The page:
Polycystic Ovarian Syndrome (PCOS) - Complications

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What conditions or complications can be associated with PCOS?

Women with PCOS are at a higher risk for a number of illnesses, including high blood pressure, diabetes, heart disease , and cancer of the uterus(endometrial cancer).

Because of the menstrual and hormonal irregularities, infertility is common in women with PCOS. Because of the lack of ovulation, progesterone secretion in women with PCOS is diminished, leading to long-term unopposed estrogen stimulation of the uterine lining. This situation can lead to abnormal periods, breakthrough bleeding, or prolonged uterine bleeding in some women. Unopposed estrogen stimulation of the uterus is also a risk factor for the development of endometrial hyperplasia and cancer of the endometrium (uterine lining). However, medications can be given to induce regular periods and reduce the estrogenic stimulation of the endometrium (see below).

Obesity is associated with PCOS. Obesity not only compounds the problem of insulin resistance and type 2 diabetes (see below), but it also imparts cardiovascular risks. PCOS and obesity are associated with a higher risk of developing metabolic syndrome , a group of symptoms, including high blood pressure, that increase the chances of developing cardiovascular disease. It has also been shown that levels of C-reactive protein (CRP), a biochemical marker that can predict the risk of developing cardiovascular disease, are elevated in women with PCOS. Reducing the medical risks from PCOS-associated obesity is possible.

The risk of developing prediabetes and type 2 diabetes is increased in women with PCOS, particularly if they have a family history of diabetes. Obesity and insulin resistance, both associated with PCOS, are significant risk factor for the development of type 2 diabetes. 4444Several studies have shown that women with PCOS have abnormal levels of LDL ("bad") cholesterol and lowered levels of HDL ("good") cholesterol in the blood. Elevated levels of blood triglycerides have also been described in women with PCOS.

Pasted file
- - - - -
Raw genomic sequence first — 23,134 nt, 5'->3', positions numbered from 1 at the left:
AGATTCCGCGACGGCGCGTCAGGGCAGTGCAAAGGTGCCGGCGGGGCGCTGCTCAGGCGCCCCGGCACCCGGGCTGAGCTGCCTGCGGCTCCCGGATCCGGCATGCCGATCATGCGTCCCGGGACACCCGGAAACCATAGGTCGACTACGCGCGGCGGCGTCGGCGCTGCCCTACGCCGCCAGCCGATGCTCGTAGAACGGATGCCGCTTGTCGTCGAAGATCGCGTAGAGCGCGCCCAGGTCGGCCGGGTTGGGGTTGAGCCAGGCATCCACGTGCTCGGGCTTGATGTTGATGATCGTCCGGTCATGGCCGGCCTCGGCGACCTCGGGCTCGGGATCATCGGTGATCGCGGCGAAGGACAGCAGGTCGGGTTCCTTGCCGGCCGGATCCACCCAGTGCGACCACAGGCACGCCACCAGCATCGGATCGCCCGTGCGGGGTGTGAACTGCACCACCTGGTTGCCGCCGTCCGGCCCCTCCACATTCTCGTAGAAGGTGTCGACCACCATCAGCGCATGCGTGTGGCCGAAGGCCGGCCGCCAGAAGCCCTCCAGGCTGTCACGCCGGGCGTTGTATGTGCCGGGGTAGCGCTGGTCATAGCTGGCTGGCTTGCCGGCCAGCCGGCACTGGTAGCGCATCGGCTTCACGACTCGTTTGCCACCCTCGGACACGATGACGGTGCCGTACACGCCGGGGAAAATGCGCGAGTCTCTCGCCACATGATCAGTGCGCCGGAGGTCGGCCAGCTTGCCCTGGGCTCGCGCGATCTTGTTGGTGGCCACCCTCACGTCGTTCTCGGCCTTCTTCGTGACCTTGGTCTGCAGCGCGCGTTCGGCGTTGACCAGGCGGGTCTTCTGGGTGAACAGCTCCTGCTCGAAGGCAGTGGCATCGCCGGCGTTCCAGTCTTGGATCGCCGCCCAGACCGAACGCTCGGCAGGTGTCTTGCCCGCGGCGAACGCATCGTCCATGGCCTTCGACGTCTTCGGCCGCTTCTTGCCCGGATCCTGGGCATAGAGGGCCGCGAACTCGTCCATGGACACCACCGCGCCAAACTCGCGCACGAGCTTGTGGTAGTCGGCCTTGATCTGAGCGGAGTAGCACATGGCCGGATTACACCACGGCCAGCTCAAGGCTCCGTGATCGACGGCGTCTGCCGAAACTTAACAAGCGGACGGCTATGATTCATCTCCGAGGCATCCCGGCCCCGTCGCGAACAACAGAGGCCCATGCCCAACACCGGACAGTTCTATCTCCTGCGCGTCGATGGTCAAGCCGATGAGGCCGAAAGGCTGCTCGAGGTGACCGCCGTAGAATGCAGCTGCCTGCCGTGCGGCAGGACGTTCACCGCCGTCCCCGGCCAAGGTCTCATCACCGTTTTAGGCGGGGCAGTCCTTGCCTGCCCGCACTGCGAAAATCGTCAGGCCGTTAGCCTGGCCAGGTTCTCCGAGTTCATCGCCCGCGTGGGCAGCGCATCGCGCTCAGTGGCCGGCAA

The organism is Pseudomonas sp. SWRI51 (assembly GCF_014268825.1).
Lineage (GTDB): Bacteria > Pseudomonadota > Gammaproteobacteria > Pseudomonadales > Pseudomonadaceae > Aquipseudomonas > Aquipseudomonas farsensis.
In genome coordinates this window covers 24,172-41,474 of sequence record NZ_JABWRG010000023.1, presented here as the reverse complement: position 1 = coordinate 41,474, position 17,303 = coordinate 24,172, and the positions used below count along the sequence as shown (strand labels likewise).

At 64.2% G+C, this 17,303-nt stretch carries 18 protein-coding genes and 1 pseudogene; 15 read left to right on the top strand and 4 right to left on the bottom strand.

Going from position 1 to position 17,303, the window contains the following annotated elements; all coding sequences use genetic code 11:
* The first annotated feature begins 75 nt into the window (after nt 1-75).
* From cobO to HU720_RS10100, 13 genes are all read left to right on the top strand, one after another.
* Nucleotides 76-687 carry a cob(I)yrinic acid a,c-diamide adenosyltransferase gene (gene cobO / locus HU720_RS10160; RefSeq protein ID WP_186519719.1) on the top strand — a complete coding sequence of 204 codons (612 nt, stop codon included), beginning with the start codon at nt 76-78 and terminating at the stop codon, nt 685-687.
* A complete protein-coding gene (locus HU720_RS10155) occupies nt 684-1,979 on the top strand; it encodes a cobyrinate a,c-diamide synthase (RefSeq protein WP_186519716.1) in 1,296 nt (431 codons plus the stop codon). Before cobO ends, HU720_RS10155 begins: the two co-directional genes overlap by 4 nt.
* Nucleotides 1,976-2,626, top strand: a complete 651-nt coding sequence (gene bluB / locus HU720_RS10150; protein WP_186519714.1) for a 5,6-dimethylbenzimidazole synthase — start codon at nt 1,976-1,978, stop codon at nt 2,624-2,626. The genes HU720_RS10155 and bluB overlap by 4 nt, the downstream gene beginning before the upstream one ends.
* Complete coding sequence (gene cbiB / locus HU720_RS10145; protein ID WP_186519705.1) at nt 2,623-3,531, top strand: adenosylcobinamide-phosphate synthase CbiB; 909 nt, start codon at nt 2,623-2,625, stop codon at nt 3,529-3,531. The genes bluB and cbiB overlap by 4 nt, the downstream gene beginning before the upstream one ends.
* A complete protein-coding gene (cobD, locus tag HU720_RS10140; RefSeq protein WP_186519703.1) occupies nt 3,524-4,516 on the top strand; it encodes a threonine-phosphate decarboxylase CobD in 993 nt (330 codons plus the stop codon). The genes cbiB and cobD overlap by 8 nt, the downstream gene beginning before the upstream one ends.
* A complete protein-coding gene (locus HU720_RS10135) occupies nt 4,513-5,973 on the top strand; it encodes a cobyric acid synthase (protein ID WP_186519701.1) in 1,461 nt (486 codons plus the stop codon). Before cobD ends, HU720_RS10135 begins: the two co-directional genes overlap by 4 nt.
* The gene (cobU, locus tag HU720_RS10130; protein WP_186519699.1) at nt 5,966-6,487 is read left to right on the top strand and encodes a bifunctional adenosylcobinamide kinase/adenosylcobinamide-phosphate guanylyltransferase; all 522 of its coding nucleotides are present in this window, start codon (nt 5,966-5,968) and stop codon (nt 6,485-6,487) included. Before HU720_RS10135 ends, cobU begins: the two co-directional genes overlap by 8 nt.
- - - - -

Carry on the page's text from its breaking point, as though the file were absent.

Changes in skin pigmentation can also occur with PCOS. Acanthosis nigricans refers to the presence of velvety, brown to black pigmentation often seen on the neck, under the arms, or in the groin. This condition is associated with obesity and insulin resistance and occurs in some women with PCOS.

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See what others are saying

Comment from: asma, Female (Patient) Published: June 02

Having polycystic ovary syndrome (PCOS) has been a bad experience, I have lower abdominal pain, hair loss, acne, etc.

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Comment from: RABIA, 25-34 Female (Patient) Published: February 18

I was diagnosed with PCOS after 2 years of marriage, when we found problem in conceiving. But everything is normal in my life, no health problems, all the reports are normal, weight normal 50 kg, hormones are balanced, regular periods not even a single symptom I have. Only the ultrasound shows polycystic ovaries. The doctor prescribed Clomid. Because of Clomid, the size of ovary increases, no effect. Then I left all treatment; Clomid is the worst.

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